Quarantine Life

CA Lockdown – Day 20

The Decameron is blazing in our gestalt.

How Can Boccaccio’s 14th Century Decameron Help Us Live Through COVID-19?

These Sacred Cycles are eternally repeating.

Would that we all had a charming Italian villa to escape to.

Meanwhile in modern-day Italy, the situation is intense. Italians have one of the highest COVID infection rates in Europe. To follow the drama in Rome through the eyes of a visual artist, I recommend the painter Cynthia Korzekwa’s blog:

Art for Housewives

Ballpoint pen drawing: drinking tequila with Frida Kahlo in a Mexican cantina – © 2015 Cynthia Korzekwa –

A Tejana Ex-Pat, Cynthia Korzekwa‘s poetic observations and vivid paintings are a powerful way to experience the eternal city. Before moving to Italy some 30 years ago, the beautiful Cynthia was a part of the legendary Chicano art collective Con Safos in San Antonio, Texas. She is an all-around fascinating mujer!

Korzekwa also featured me on her blog:

Coronavirus, Conspiracy & Pocharte

I met Korzekwa in the flesh over a decade ago, while I lived in Rome. It was a beautiful summer of working on an opera and exploring the city’s treasures. I loved the Spanish Steps most of all, with its Keats Shelley House and Caffe Greco.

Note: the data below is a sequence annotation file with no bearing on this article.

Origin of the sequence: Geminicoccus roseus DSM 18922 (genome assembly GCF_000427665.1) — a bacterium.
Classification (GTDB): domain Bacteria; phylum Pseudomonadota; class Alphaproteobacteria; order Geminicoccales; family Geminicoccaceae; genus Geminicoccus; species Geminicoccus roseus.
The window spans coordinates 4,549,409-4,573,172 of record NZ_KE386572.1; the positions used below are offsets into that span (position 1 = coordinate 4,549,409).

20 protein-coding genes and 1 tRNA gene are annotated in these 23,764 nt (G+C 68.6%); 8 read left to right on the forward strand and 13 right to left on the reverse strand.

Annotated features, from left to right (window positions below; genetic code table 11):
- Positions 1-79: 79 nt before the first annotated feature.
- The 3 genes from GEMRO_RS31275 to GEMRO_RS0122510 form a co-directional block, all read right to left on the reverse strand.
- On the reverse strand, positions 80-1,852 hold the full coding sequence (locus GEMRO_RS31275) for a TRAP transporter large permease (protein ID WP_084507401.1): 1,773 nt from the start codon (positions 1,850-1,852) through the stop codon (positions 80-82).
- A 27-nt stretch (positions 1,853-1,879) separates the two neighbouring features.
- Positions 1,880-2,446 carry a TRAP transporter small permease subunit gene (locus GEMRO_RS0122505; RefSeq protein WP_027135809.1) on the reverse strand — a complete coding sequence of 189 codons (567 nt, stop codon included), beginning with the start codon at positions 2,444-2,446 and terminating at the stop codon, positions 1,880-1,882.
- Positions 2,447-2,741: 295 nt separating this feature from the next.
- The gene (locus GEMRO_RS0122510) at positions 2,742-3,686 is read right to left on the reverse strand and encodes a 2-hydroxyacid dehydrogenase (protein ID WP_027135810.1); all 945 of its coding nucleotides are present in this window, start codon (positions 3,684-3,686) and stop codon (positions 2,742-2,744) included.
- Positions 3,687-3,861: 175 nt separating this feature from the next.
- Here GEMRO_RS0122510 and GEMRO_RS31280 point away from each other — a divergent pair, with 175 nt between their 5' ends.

I can hardly wait until travel restrictions are fully lifted. My wanderlust is in overdrive.


Quarantine Life

CA Lockdown – Day 11

I have Plague Poetry on my mind.

This morning I read an article about folks that are fleeing metropolitan centers to gypsy around in vans:

This reminds me of the 14th century novella, The Decameron, which details the lives of 10 young men and women who flee plague-stricken Florence to the safety of a country villa.

Every night, the group would gather in the evening to take turns telling stories, so after 10 nights, they had 100 tales shared among them.

The great Italian director Pasolini did a trippy cinema treatment of this classic:

Here’s a video that talks about Coronavirus commonalities with The Decameron:

After so many centuries, it’s interesting to see how the more things change, the more they stay the same. Plagues will come and folks will run. We’d do the same if we could.